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Cold War Military Air

Mostly after World War II, covert military and Central Intelligence Agency, or CIA, operations were conducted using the National Advisory Committee for Aeronautics or NACA as a cover. This soon politicized the role of the NACA, especially on the international level. Because of this and other considerations caused by the Cold War and the changing demands that came with rocket development, the NACA was reformulated into the National Aeronautics and Space Administration, or NASA, in 1958. This was intended to give NASA the appearance of being a civilian organization.

U-2 spy plane on display in the background of a retiring SR-71 spy plane.

A U-2 spy plane on display in the background of a retiring SR-71 spy plane.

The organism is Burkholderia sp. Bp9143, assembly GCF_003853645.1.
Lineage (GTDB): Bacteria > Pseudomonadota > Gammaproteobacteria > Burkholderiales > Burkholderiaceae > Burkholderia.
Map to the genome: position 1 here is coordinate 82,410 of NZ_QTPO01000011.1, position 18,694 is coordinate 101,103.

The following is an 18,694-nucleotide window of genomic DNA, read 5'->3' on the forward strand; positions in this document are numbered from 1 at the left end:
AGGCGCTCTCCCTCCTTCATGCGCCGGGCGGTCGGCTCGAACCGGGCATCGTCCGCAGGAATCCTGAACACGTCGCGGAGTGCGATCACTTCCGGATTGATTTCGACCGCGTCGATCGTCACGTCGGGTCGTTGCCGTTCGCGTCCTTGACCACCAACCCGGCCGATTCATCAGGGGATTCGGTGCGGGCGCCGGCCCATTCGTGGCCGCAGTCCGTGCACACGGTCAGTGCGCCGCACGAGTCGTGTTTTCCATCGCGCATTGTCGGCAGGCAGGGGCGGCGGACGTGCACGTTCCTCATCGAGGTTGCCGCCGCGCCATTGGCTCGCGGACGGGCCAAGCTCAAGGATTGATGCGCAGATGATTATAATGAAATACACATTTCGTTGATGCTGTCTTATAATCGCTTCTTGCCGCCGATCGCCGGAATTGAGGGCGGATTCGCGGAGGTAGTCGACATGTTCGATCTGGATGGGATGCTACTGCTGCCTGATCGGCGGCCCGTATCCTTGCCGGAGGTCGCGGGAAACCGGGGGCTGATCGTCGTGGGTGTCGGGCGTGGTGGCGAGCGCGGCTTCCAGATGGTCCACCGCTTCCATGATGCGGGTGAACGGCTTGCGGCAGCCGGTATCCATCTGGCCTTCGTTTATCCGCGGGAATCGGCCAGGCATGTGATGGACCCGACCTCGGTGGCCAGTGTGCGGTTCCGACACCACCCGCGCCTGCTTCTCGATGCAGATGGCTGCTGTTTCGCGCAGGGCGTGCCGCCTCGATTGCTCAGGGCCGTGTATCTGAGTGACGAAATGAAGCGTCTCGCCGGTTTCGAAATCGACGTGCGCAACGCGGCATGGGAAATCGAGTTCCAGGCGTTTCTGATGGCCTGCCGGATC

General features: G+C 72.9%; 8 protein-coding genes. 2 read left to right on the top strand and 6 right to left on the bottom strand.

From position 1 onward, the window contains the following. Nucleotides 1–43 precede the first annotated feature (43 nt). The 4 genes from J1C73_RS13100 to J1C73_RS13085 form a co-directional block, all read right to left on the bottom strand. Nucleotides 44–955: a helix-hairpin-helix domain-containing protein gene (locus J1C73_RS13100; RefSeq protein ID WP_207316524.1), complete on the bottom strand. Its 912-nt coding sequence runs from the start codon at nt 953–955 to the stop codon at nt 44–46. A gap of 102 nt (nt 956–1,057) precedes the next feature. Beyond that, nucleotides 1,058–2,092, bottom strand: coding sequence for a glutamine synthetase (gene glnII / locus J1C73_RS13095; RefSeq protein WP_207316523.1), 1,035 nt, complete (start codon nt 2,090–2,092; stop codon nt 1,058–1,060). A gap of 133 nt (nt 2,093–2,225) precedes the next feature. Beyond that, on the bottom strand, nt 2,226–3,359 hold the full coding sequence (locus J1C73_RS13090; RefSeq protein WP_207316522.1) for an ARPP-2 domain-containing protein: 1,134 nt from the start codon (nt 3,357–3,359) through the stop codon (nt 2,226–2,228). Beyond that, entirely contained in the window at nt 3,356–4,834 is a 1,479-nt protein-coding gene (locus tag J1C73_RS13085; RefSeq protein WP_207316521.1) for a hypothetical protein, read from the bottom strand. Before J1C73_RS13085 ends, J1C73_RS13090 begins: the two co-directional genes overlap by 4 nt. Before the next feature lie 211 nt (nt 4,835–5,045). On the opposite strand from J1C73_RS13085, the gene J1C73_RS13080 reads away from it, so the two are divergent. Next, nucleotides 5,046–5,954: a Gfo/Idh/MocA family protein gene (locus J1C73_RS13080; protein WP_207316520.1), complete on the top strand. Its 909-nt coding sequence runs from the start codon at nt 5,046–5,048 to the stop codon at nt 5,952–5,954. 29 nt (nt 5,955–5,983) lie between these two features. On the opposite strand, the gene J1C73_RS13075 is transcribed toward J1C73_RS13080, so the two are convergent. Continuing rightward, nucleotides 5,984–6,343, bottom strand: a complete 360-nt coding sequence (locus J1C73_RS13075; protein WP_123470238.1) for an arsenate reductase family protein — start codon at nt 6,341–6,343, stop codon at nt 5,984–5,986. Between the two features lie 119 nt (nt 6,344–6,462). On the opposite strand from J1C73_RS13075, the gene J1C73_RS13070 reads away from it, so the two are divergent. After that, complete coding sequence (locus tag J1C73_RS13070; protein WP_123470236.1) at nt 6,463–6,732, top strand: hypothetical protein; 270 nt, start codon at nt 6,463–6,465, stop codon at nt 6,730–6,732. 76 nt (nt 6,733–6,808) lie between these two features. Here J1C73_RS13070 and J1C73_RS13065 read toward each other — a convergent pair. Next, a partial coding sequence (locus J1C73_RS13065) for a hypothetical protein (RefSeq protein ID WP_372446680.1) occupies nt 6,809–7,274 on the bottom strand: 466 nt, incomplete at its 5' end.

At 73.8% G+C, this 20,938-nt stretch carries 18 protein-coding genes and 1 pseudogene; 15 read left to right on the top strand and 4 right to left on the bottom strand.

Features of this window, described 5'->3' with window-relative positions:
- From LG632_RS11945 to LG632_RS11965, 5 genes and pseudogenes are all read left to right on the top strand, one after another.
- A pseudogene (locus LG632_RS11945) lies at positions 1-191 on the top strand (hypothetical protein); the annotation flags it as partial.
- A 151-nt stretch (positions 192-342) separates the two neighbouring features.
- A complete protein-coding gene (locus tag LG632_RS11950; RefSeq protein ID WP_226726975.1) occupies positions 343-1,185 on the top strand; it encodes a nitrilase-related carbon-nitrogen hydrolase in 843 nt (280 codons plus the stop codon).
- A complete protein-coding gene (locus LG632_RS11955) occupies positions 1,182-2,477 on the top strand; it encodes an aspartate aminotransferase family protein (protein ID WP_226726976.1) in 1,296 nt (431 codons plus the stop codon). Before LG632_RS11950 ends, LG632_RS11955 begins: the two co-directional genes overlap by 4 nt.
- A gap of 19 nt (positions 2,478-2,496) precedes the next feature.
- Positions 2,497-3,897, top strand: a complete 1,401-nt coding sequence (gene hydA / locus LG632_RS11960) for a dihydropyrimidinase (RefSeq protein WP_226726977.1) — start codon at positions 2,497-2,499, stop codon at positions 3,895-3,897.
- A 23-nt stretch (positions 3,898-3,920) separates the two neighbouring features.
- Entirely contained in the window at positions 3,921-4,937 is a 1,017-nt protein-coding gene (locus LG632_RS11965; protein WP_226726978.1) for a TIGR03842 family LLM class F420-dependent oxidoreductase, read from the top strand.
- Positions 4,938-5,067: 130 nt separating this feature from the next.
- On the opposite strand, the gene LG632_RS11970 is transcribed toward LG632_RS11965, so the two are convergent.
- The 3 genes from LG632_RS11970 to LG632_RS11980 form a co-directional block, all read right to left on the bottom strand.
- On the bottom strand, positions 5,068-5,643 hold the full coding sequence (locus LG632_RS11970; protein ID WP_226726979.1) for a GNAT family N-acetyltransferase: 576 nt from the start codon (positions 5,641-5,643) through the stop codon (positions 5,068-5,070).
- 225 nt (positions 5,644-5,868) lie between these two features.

MAJ Terry B. Pappas, pilot, and MAJ John D. Manzi, reconnaissance officer, prepare to step down from the cockpit of their 9th Strategic Reconnaissance Wing SR-71 aircraft after landing on base for the plane's deactivation ceremony. Following the ceremony, the SR-71 will be on permanent display at the March Field Museum.
A U-2 aircraft is on display in the background.
Photo: SSGT John K. Mcdowell.
March Air Force Base, California. 2/28/1990.
National Archives and Records Administration.
Still Picture Branch; College Park, Maryland.

Civilian aviation owes far more of its existence to military development, however, because nearly all aspects of an aircraft's design were derived from elements of military research. Virtually all helicopters are military designs that were converted to civilian use. Even today, most airplanes, and especially large aircraft, are the result of military design. In the case of large commercial airliners, nearly all of them were originally a military design that was converted to civilian use. In some cases, the original design was rejected by the military while in others it is possible to find the same model of plane serving in military use.